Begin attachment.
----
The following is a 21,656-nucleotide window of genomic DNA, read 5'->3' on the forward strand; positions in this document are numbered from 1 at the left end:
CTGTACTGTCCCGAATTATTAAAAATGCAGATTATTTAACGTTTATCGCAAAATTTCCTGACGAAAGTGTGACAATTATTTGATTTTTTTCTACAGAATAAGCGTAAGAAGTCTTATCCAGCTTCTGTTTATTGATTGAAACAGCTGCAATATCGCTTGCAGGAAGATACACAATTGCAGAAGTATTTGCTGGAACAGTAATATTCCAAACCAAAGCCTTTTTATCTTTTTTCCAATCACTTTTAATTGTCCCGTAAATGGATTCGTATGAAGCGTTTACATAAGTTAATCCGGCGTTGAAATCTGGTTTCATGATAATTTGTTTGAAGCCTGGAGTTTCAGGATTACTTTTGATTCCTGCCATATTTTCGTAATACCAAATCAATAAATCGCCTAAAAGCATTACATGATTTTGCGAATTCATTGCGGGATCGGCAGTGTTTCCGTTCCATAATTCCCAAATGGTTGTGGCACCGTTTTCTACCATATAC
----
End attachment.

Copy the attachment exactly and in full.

The following is a 21,656-nucleotide window of genomic DNA, read 5'->3' on the forward strand; positions in this document are numbered from 1 at the left end:
CTGTACTGTCCCGAATTATTAAAAATGCAGATTATTTAACGTTTATCGCAAAATTTCCTGACGAAAGTGTGACAATTATTTGATTTTTTTCTACAGAATAAGCGTAAGAAGTCTTATCCAGCTTCTGTTTATTGATTGAAACAGCTGCAATATCGCTTGCAGGAAGATACACAATTGCAGAAGTATTTGCTGGAACAGTAATATTCCAAACCAAAGCCTTTTTATCTTTTTTCCAATCACTTTTAATTGTCCCGTAAATGGATTCGTATGAAGCGTTTACATAAGTTAATCCGGCGTTGAAATCTGGTTTCATGATAATTTGTTTGAAGCCTGGAGTTTCAGGATTACTTTTGATTCCTGCCATATTTTCGTAATACCAAATCAATAAATCGCCTAAAAGCATTACATGATTTTGCGAATTCATTGCGGGATCGGCAGTGTTTCCGTTCCATAATTCCCAAATGGTTGTGGCACCGTTTTCTACCATATAC